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Angst for the educated

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Replies to: Angst for the educated

  • polarscribepolarscribe 3200 replies32 threads Senior Member
    I have never taken a math class beyond algebra II and statistics, and never once have any of my employers cared - or even asked.

    Some people are stronger at some things than others, and I don't believe it's helpful to criticize students for picking an educational path that connects with their skills and interests. If that involves math, great. If not, great.
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  • englishjwenglishjw 382 replies23 threads Member
    Engineering is cyclic. Different forms of engineering have different demand curves and different utility decay rates. There are times when it is superb to be a xxxx engineer and other times when you can't find a job with a xxxx degree. Nonetheless, it is a degree with a high probability of employment upon graduation and a career beyond it. There is the added complication that comes with age - higher levels of compensation and technological obsolesce. Older engineers are therefore at risk if they don't maintain the cutting edge competence.
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  • ucbalumnusucbalumnus 81169 replies728 threads Senior Member
    As Lemaitre1 notes, liberal arts degrees are good business for colleges - high demand, low cost to deliver.

    Not all liberal arts are low cost to deliver. Biology is an extremely popular major at some schools, but it is a high cost major, since it requires substantial numbers of lab courses that are more costly to the school than lecture and discussion courses (like humanities, social studies, business, and math).
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  • mregomrego 994 replies44 threads Senior Member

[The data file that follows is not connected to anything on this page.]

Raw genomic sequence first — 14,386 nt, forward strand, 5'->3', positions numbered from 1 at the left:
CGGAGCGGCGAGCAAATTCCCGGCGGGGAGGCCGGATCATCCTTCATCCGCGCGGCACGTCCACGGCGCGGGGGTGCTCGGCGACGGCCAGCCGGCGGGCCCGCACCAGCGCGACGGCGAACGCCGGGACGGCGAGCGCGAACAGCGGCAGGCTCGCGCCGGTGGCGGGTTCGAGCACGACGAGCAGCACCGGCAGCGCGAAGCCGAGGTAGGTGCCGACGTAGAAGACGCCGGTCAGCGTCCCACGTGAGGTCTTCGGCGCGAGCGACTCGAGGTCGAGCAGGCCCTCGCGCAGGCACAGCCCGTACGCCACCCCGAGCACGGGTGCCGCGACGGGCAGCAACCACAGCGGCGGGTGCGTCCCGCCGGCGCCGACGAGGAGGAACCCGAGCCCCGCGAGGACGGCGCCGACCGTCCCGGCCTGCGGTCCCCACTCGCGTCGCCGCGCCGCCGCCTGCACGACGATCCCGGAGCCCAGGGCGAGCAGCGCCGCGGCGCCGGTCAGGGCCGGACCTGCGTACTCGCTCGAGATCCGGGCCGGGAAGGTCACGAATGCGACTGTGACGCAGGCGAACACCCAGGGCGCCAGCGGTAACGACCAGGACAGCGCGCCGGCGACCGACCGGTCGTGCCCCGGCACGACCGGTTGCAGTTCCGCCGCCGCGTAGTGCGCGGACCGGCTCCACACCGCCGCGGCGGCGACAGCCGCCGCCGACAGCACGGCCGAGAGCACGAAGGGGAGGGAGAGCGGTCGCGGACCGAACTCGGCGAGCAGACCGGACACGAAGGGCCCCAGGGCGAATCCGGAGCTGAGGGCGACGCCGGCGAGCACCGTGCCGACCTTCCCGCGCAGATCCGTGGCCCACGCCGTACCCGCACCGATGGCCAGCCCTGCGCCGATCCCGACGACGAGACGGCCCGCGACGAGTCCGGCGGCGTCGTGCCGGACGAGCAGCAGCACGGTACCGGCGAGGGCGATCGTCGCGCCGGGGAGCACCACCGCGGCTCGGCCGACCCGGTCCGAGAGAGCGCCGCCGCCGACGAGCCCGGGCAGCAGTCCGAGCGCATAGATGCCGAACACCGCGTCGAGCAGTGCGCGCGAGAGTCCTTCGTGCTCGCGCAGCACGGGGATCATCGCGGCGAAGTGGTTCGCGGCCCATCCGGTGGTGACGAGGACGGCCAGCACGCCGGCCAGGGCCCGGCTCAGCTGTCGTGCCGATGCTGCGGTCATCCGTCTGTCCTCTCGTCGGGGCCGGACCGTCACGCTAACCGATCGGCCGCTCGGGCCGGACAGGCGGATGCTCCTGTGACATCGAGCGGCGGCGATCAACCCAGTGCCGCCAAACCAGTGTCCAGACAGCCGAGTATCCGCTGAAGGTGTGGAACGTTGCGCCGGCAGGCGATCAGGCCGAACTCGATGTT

• ExengineerExengineer 44 replies0 threads Junior Member
    "Older engineers are therefore at risk if they don't maintain the cutting edge competence."

    This is very heavily dependent upon the company they work for. If the company is not involved in extremely current and emerging businesses and technologies, their employees will also not be. Most people will stay current with what their company is doing at the moment but trying to stay ahead is guesswork and may lead you into subjects of no value.
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  • englishjwenglishjw 382 replies23 threads Member
    I agree that the employer may help accelerate the engineer's obsolesce thereby truncating his/her career alternatives. Unfortunately, this clearly puts the responsibility on the engineer to maintain his/her skills and knowledge.
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  • bruno123bruno123 1349 replies41 threads Senior Member
    The 2011 edition of the annual Education at a Glance report includes very interesting data on the tertiary education earnings premium across the different OECD countries plus a few select emerging nations.
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  • bruno123bruno123 1349 replies41 threads Senior Member
    Talking about "fear of math" and student demand for engineering degrees, Table A4.4 in one of the OECD report's data sheets actually seems to show that the percentage of students enrolled in engineering/manufacturing degree courses at the tertiary-type A and advanced research levels in the United States in the reference year 2009 was actually the lowest among all OECD countries.